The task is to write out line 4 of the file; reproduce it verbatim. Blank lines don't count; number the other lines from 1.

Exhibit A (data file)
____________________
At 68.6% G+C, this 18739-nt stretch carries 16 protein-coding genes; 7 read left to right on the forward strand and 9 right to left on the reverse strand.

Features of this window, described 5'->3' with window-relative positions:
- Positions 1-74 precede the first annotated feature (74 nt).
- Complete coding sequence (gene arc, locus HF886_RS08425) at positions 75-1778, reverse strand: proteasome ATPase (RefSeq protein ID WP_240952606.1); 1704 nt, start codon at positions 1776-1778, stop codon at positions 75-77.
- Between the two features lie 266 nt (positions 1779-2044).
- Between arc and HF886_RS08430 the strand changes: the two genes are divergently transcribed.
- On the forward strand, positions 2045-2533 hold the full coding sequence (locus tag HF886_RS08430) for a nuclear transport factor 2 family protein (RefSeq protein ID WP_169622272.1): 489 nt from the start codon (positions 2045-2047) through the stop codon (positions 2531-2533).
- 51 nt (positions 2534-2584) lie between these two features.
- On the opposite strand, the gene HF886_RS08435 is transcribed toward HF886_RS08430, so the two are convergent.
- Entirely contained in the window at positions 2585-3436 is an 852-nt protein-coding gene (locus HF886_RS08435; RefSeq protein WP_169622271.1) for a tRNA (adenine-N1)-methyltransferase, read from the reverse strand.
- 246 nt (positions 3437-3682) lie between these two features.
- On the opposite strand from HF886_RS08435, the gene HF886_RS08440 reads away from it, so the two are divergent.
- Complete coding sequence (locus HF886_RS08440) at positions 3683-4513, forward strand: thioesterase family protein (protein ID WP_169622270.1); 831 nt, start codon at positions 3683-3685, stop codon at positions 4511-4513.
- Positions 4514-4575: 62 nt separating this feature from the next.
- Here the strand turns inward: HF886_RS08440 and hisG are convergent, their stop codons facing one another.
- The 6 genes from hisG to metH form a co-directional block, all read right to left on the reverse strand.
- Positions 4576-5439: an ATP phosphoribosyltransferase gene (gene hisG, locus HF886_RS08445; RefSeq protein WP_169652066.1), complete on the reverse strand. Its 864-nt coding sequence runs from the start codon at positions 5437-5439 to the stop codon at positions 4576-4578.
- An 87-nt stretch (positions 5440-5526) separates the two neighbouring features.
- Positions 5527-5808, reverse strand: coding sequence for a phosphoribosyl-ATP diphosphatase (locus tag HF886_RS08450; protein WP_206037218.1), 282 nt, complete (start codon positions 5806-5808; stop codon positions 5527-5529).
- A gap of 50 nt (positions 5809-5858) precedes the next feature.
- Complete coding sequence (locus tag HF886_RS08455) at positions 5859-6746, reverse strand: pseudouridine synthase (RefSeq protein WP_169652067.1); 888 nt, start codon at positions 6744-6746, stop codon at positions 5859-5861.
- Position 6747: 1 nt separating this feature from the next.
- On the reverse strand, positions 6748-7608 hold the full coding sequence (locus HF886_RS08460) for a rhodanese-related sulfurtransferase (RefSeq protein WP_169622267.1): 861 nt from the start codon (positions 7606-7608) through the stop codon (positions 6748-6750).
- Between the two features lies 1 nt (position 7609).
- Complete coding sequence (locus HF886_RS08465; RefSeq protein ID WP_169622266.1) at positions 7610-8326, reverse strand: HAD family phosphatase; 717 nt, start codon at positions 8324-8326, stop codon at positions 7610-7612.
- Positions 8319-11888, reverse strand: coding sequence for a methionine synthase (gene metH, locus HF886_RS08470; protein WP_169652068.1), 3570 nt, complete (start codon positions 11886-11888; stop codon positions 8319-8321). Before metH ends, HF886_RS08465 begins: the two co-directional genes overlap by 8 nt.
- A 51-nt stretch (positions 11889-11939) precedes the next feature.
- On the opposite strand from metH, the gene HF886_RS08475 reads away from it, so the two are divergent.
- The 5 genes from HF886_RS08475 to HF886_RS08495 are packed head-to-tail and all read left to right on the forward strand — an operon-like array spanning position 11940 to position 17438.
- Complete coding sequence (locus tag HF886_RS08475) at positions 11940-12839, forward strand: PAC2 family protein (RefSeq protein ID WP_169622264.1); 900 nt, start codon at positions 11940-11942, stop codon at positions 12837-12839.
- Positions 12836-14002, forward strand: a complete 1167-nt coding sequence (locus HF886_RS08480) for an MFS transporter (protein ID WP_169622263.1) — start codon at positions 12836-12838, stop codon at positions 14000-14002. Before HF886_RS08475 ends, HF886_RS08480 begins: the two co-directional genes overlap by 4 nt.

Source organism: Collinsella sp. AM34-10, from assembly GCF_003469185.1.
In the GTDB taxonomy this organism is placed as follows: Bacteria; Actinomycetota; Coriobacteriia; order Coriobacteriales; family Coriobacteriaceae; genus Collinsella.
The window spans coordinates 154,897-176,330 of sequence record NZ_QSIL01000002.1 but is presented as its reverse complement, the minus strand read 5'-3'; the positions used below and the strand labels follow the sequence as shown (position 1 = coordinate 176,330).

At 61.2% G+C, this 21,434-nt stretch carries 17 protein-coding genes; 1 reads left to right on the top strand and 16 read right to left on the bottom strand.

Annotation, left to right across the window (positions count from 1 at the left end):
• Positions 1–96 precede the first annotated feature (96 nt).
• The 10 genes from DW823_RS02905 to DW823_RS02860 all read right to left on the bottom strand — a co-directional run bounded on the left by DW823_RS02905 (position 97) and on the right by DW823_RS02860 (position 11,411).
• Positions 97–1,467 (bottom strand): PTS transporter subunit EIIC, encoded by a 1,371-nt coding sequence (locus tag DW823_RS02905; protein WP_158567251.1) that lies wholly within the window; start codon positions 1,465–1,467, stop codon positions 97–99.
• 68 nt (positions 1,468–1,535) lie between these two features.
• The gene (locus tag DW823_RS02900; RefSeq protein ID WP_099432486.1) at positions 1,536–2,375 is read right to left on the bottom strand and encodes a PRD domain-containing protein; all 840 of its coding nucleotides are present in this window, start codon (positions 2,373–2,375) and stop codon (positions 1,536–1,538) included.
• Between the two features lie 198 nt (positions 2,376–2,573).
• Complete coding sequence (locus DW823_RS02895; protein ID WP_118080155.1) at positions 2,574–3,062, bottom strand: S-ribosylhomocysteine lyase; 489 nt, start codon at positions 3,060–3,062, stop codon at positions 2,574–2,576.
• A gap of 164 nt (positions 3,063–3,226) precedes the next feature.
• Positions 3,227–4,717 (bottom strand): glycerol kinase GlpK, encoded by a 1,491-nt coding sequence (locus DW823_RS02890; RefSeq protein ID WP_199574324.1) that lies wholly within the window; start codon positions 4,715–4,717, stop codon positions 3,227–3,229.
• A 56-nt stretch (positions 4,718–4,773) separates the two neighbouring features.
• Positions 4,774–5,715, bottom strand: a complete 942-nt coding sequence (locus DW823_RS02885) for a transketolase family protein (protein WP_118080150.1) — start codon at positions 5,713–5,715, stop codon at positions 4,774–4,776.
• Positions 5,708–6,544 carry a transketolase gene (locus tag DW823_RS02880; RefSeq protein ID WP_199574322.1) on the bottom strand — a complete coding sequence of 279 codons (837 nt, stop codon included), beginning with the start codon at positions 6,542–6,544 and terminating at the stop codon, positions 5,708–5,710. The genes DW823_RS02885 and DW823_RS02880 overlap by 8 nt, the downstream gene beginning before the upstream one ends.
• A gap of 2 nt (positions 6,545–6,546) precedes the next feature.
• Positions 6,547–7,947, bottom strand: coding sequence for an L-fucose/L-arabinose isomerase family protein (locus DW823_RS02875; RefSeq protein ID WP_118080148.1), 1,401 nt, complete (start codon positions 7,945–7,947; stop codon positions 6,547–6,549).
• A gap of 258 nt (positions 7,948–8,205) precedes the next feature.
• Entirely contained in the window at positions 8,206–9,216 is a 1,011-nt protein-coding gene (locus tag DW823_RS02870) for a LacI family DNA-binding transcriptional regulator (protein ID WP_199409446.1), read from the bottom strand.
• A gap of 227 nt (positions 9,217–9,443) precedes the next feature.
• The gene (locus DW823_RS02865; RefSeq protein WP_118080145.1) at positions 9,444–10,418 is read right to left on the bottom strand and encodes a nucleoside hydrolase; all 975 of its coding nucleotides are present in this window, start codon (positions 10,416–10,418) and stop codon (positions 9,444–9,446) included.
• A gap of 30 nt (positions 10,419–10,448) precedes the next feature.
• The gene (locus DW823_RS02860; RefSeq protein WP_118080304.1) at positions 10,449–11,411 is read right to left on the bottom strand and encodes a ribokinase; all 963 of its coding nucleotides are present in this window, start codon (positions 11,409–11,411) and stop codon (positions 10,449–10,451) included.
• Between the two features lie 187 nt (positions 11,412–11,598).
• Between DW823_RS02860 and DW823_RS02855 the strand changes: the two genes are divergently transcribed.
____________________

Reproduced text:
- Complete coding sequence (gene arc, locus HF886_RS08425) at positions 75-1778, reverse strand: proteasome ATPase (RefSeq protein ID WP_240952606.1); 1704 nt, start codon at positions 1776-1778, stop codon at positions 75-77.